Consumption of whole dairy products not linked to cardiovascular disease

Nita Wong ‘21

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Figure 1. No link was found between consumption of whole dairy products and death from cardiovascular disease.

Whole milk, yogurt, cheese, and other full-fat dairy products have long been associated with health risks due to their saturated fat content. Nonetheless, a recent study conducted by the University of Texas Health Science Center at Houston (UTHealth) and published in the American Journal of Clinical Nutrition was unable to find a significant link between dairy fats and increased risk of heart disease or stroke, two of the top five leading causes of death in the United States.

Led by Dr. Marcia Otto, an assistant professor in the Department of Epidemiology, Human Genetics and Environmental Sciences at UTHealth’s School of Public Health, researchers evaluated the effects of three different phospholipid fatty acids present in dairy fat – 17:0, trans 16:1n-7, and 15:0 – on individuals’ risk of death from cardiovascular disease. They serially measured these fatty acid levels in 2,638 American adults over the age of 65 over the span of over two decades – once at the study’s beginning in 1992, then again in 1998, 2011, and 2015. During the years of follow-up, 2,619 deaths occurred, 930 of which resulted from cardiovascular disease; 603 of the 930 were caused by heart disease and 208 by stroke. When the accumulated data was analyzed, the researchers did not find a positive correlation between any of the three fatty acid types and risk for death due to cardiovascular disease; in fact, participants with higher 17:0 and trans 16:1n-7 phospholipid levels were found to be 42 percent less likely to die from stroke.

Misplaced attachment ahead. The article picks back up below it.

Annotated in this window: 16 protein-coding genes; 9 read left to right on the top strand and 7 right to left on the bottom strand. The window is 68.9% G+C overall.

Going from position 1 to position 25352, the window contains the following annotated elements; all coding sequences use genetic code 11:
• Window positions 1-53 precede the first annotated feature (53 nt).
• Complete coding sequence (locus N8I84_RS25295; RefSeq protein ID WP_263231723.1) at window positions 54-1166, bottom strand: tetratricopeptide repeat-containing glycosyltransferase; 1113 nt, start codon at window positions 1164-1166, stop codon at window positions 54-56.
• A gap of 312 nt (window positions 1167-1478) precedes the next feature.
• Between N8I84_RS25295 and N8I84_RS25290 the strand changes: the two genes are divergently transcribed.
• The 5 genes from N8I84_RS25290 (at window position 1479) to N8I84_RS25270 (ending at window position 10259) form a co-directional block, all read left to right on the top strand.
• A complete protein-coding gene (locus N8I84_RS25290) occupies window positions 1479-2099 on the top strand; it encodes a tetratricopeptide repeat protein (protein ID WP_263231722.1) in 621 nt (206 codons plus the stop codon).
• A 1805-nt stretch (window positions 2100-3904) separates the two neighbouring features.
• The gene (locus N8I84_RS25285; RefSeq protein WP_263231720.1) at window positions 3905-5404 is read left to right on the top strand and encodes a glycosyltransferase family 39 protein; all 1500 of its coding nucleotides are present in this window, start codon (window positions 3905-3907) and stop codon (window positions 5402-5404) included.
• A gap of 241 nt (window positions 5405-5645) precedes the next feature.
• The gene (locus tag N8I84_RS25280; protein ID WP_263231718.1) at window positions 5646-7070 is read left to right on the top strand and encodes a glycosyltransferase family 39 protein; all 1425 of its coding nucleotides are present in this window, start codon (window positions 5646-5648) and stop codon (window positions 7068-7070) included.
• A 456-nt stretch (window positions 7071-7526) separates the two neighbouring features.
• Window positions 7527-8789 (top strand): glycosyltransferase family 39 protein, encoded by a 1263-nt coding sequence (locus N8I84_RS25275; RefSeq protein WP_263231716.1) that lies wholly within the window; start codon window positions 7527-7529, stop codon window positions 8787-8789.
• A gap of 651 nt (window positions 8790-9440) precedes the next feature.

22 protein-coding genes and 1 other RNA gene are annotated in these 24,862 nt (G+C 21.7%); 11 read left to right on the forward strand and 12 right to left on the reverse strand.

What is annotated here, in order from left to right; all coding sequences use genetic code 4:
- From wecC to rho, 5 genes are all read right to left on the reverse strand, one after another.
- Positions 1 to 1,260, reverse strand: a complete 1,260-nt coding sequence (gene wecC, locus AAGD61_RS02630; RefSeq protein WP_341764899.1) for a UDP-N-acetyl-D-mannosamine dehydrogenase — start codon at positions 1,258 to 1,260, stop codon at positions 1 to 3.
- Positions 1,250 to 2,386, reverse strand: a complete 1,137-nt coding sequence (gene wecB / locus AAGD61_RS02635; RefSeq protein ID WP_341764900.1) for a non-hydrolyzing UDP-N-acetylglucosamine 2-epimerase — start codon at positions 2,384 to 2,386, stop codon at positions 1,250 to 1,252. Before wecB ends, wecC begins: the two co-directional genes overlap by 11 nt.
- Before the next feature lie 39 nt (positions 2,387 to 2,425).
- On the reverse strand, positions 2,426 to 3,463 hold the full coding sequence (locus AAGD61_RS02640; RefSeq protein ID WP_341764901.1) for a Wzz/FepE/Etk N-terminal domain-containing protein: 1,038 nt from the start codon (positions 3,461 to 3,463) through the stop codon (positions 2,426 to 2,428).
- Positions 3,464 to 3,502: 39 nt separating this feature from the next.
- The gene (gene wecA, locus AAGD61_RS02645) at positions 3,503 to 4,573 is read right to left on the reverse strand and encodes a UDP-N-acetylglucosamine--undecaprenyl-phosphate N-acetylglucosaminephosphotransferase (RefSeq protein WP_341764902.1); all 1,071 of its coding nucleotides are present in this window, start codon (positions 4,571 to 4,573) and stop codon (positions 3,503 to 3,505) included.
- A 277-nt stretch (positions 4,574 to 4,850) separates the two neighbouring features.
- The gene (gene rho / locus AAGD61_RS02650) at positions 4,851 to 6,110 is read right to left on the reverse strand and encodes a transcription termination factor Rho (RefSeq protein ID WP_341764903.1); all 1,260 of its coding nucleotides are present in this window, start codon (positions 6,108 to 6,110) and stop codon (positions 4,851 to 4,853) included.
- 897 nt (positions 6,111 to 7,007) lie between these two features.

In their conclusions, the researchers emphasized that whole fat dairy foods are rich sources of nutrients that prevent undernourishment and resulting conditions such as osteoporosis and called for the revision of dietary guidelines regarding the consumption of whole fat dairy foods based on current as well as previous findings. They also noted that low-fat or fat-free dairy products, which are widely viewed as healthier alternatives to their whole fat counterparts, often include high amounts of added sugars, which are detrimental to cardiovascular and metabolic health.

 

References

  1. M. Otto, et. al., Circulating dairy fatty acids and total and cause-specific mortality: the cardiovascular health study. The American Journal of Clinical Nutrition 135, (2018). doi: https://doi.org/10.1093/ajcn/nqy117  
  2. Image retrieved from: https://www.pexels.com/photo/board-cheese-close-up-dairy-417468/
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